"In my opinion this man has reached maximal benefit from treatment following a wedge osteotomy presumably for correction of knock-kneed deformity associated with degenerative joint disease. The degenerative changes pre-existed the injury of 1978 but presumably were aggravated by it. In my opinion, this man's disability is due to this aggravation of a pre-existing abnormality. Moderate permanent partial disability is present on that basis." (Emphasis added.)

As aforesaid, the respondent relies solely upon negative and speculative evidence and innuendo. Rather than affirmatively demonstrating that the nurse on duty on June 15, 1978, did not see the petitioner about his knee, respondent relies on the absence of a report that should have been prepared by her, and suggests that the company policy of record-keeping produces infallible results. Further, rather than affirmatively demonstrating that the petitioner did not report the accident to Sumter, respondent relies on the petitioner's failure to produce him at the hearing.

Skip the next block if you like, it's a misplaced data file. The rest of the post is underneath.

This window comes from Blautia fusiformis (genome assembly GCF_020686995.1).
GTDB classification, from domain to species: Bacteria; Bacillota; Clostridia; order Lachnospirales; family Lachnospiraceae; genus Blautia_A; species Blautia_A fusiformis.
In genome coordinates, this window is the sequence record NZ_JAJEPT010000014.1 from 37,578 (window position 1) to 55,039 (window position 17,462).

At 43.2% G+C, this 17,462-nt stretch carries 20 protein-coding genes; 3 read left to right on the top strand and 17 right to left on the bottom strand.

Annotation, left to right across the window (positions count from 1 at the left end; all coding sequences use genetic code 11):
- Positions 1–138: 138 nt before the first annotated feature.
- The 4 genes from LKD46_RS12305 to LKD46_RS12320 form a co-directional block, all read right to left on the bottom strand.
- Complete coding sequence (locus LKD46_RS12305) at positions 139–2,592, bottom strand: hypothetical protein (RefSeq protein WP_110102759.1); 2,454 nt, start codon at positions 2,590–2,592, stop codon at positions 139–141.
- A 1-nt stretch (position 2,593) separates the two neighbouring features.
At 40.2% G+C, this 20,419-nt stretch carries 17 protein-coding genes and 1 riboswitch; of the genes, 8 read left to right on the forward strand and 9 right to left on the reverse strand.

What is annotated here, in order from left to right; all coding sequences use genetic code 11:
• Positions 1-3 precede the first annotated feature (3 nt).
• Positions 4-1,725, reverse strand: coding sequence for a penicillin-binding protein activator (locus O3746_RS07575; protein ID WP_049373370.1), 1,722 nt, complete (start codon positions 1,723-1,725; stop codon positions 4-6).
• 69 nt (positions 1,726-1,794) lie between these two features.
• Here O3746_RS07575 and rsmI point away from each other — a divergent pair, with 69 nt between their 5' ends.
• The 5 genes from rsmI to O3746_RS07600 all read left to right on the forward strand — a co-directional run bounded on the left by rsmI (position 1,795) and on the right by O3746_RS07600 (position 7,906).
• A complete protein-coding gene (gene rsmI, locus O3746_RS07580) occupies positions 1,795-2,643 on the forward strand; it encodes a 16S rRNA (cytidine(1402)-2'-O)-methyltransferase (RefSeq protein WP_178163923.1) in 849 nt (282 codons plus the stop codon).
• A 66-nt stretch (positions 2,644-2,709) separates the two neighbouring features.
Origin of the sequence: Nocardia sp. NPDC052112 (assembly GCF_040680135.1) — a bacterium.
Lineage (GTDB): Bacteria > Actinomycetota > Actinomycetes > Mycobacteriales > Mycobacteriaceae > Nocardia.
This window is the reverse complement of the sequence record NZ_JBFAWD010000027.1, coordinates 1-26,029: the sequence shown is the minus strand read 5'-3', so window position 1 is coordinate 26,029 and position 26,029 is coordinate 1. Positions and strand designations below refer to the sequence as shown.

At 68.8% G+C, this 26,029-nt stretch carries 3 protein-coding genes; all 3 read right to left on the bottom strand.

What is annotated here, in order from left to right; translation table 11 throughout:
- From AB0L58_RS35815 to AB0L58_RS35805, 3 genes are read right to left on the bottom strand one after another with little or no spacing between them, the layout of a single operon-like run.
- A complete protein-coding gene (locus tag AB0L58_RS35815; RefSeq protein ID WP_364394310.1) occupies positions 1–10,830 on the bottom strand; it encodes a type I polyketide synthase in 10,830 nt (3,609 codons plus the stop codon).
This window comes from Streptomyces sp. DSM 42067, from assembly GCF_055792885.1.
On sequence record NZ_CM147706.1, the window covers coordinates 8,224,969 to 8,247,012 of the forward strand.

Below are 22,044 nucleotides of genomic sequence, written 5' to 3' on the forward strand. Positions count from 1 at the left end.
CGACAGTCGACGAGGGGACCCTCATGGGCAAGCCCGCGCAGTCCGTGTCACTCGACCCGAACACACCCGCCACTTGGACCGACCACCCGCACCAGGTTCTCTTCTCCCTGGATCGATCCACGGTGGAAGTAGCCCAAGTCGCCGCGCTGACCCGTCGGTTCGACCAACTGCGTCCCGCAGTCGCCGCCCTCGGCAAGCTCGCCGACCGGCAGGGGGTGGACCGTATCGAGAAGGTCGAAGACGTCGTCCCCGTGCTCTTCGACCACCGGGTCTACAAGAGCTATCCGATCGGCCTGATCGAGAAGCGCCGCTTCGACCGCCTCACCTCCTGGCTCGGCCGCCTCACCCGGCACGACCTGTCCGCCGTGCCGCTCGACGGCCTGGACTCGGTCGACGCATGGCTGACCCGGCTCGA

As I see it, the manifest weight of credible evidence supports the petitioner's claim that his knee was injured on June 15, 1978, as a result of the accident as described by the petitioner, as substantially corroborated by his co-worker Ables, and as ultimately reported to the company doctor. That injury, as I view the credible evidence, aggravated a pre-existing degenerative joint disease and was compensable under the Workers' Compensation Act. See Brandt Truck Lines, Inc. v. Industrial Com. (1983), 99 Ill.2d 233.

The Commission's undue reliance on negative and speculative evidence and innuendo, as pressed by respondent to impeach the petitioner, led to unreasonable inferences which were properly reversed by the circuit court as being contrary to the manifest weight of the evidence. I would affirm the judgment of the circuit court of Peoria County and reinstate the award.